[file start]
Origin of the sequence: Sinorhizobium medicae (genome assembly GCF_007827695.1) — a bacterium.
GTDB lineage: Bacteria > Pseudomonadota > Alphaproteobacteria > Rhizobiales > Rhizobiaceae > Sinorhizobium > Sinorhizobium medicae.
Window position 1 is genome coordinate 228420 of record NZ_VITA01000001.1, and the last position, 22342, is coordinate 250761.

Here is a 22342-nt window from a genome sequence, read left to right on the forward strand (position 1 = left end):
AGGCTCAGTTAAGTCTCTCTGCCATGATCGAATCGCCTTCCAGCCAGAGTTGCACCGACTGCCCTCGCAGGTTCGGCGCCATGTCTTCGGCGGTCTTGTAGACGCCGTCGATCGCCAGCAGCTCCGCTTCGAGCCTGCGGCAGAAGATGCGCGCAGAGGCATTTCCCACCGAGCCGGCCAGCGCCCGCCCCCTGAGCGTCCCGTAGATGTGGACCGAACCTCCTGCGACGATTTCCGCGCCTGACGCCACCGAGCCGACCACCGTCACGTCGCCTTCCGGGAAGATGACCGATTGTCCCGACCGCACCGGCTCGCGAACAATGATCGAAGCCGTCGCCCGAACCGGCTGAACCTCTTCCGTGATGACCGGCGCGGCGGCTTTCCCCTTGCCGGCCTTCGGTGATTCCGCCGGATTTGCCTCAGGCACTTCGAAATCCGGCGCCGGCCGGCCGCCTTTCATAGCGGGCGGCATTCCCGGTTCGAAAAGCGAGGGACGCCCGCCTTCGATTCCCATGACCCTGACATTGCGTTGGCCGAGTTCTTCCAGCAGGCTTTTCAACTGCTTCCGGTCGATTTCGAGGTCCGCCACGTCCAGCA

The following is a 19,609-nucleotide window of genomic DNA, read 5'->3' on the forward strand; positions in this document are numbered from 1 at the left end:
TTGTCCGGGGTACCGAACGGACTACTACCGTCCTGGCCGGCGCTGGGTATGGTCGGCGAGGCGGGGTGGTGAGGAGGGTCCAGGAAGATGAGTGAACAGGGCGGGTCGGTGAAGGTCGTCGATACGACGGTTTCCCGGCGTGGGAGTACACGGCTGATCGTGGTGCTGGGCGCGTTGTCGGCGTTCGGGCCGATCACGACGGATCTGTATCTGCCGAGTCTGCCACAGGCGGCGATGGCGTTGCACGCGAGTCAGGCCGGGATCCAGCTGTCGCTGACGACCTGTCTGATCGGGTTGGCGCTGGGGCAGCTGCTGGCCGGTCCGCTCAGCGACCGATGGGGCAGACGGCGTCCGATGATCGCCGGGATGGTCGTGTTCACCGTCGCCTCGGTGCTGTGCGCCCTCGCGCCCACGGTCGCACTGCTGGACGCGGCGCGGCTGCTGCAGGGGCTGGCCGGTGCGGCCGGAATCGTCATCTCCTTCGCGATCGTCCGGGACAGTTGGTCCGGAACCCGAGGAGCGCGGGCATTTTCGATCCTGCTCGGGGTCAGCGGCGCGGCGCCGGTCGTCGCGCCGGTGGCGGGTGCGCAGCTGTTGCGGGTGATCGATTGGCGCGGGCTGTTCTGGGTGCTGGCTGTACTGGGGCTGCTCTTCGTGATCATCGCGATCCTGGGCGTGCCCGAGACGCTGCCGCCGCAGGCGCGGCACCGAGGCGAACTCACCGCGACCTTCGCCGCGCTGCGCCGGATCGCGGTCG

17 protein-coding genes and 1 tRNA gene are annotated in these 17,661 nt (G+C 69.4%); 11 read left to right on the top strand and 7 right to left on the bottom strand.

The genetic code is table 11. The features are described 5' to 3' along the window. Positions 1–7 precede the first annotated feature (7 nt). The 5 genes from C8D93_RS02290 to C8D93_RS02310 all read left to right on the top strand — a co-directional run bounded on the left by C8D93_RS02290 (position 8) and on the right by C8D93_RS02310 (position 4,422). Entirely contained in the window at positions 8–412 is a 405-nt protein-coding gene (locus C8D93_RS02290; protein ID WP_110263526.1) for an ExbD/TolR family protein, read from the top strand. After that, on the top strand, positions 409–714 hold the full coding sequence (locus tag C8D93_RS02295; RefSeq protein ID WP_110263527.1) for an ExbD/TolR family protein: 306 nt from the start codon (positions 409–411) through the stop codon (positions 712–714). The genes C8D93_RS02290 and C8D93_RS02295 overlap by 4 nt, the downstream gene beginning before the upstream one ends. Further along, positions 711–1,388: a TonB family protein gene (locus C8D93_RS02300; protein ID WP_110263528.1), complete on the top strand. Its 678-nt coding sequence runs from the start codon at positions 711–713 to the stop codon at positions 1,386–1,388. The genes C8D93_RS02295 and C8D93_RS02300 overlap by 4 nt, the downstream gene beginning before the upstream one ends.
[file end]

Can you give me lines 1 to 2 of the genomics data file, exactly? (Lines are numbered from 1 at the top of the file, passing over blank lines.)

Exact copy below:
Origin of the sequence: Sinorhizobium medicae (genome assembly GCF_007827695.1) — a bacterium.
GTDB lineage: Bacteria > Pseudomonadota > Alphaproteobacteria > Rhizobiales > Rhizobiaceae > Sinorhizobium > Sinorhizobium medicae.